Not knowing whether they were facing a disease outbreak, a nutritional deficiency or toxic poisoning the 150 bulls at this location were treated with antimicrobials and moved to pasture the next day as a stop-gap measure.

Some of the notable signs of distress, aside from being gaunt and dull, were severe breathing problems, extreme exercise intolerance and brisket edema.

The necropsy images and pathology exams found fluid retained in the intestines and some heart damage. Heart failure was the suspected cause of death and clues were starting to point to poisoning as the reason.

Fifteen more bulls and three more heifers died by May 14, after which a two-step treatment protocol was implemented. Animals that appeared sick were given 10 cc each of lasix (diuretic), dexamethasone (anti-inflammatory) and selenium/vitamin E, followed by a second treatment of lasix and dexamethasone a few days later.

Gray says the treatment seemed to help as noticeably sick animals that were treated were less likely to die than those that didn’t show signs and, therefore, went untreated.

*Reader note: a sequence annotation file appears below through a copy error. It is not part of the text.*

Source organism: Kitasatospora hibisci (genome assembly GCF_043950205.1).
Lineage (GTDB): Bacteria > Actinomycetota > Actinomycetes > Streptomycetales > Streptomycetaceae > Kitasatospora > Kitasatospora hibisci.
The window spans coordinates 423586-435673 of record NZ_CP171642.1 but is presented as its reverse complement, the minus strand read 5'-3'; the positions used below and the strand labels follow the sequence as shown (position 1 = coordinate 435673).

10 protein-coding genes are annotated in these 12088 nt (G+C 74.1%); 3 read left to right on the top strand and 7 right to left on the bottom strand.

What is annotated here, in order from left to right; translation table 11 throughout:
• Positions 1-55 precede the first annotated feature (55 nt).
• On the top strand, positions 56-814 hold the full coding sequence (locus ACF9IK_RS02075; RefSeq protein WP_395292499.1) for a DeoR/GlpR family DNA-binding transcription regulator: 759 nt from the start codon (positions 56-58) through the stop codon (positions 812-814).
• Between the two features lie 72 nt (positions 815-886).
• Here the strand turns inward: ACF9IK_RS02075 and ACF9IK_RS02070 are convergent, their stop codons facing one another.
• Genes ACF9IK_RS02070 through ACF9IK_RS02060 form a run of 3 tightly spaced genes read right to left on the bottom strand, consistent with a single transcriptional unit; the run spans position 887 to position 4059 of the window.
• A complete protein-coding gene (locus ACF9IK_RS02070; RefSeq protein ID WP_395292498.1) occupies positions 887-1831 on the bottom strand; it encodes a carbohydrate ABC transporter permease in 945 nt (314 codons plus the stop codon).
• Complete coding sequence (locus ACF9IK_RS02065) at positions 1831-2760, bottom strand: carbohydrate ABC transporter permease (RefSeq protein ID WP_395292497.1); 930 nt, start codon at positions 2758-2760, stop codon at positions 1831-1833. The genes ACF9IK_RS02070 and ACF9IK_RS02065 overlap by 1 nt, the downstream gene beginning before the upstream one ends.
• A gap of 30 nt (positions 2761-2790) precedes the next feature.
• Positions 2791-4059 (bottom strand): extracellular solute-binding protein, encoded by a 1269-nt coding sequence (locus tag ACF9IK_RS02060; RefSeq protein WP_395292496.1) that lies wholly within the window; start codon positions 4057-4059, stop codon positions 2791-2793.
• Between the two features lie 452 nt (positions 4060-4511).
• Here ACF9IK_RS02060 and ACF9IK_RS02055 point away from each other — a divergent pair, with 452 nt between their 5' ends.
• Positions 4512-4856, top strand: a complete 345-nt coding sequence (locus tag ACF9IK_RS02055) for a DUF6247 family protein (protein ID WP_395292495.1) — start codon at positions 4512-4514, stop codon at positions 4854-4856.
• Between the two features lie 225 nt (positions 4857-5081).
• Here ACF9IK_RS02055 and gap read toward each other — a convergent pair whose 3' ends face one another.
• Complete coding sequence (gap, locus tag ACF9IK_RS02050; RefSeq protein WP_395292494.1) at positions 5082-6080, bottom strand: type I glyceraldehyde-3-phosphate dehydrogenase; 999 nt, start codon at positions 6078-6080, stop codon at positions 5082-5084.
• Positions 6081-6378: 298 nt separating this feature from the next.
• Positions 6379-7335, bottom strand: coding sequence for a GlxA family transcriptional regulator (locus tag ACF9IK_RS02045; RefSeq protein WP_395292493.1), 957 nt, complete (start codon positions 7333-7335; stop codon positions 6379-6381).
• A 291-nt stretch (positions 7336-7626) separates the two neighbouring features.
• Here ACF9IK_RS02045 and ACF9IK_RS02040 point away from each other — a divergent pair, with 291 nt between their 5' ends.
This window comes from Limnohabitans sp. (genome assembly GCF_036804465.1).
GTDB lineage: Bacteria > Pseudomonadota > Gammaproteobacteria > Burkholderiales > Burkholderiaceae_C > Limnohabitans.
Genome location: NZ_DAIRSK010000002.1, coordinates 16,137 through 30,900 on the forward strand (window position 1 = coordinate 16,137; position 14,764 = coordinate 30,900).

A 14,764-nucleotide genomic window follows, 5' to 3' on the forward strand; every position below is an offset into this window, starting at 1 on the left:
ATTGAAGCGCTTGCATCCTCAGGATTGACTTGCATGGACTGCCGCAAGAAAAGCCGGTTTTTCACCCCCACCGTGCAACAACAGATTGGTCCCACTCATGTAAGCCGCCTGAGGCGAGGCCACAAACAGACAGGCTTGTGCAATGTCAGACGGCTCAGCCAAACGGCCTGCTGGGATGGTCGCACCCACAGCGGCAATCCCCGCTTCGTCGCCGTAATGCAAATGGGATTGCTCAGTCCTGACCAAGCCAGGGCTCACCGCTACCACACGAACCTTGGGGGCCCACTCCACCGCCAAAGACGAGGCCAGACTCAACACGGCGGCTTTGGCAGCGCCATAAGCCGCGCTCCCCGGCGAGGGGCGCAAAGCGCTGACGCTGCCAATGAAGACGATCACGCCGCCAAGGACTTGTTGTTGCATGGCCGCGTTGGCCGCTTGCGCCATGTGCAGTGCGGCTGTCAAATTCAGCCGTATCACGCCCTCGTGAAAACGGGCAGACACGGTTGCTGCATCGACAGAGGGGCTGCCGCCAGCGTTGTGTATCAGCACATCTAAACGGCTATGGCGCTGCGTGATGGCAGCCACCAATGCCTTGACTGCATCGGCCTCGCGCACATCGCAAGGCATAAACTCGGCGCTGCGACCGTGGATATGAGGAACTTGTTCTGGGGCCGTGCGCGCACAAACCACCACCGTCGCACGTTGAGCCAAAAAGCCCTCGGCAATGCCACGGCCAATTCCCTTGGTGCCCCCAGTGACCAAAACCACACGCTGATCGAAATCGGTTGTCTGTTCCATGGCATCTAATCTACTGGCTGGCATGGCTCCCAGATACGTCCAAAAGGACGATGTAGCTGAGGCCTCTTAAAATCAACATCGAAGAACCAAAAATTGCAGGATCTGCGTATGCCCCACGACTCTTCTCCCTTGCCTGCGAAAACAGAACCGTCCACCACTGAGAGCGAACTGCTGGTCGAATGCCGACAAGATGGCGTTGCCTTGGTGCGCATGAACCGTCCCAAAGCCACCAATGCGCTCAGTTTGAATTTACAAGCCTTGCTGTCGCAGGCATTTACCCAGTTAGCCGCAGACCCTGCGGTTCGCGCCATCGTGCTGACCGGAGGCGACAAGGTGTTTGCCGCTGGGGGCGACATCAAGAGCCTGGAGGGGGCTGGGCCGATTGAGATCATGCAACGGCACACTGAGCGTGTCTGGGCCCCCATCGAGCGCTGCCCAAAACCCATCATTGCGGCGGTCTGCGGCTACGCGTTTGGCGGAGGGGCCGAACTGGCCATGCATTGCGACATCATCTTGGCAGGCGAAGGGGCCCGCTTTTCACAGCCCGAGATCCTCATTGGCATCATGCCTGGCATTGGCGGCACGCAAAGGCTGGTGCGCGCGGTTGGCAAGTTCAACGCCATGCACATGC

A team from UCVM visited the ranch 12 days after the first deaths. Four heifers with clinical signs were examined and blood samples drawn to test for Troponin I, an enzyme that indicates acute heart damage in humans. Thanks to the close relationship between the veterinary school and medical college, Gray had picked up on the use of Troponin I that the UCVM faculty now uses for monitoring horses at the Calgary Stampede and asked if the test would be appropriate for this case.

Another post-mortem performed during that visit confirmed the pathology was consistent with a toxicological insult to the heart.

On June 5, blood samples were drawn from six animals that showed no clinical symptoms and samples of the liquid feed supplement were collected to test monensin level.

Lab reports indicated the four animals showing clinical signs did have elevated Troponin I levels, whereas those without clinical signs had only trace amounts of Troponin I in the blood. This finding, alongside the examinations of heart tissues, confirmed that the animals had died of heart failure.

Other test results for selenium/vitamin E in the blood, copper sulphate in the water, and the rumen contents were all normal. The toxicology report, however, showed monensin levels up to 2,200 ppm, 4.5 times what it should have been. The premix label indicated monensin should be fed in complete feeds at 22 ppm on a dry-matter basis.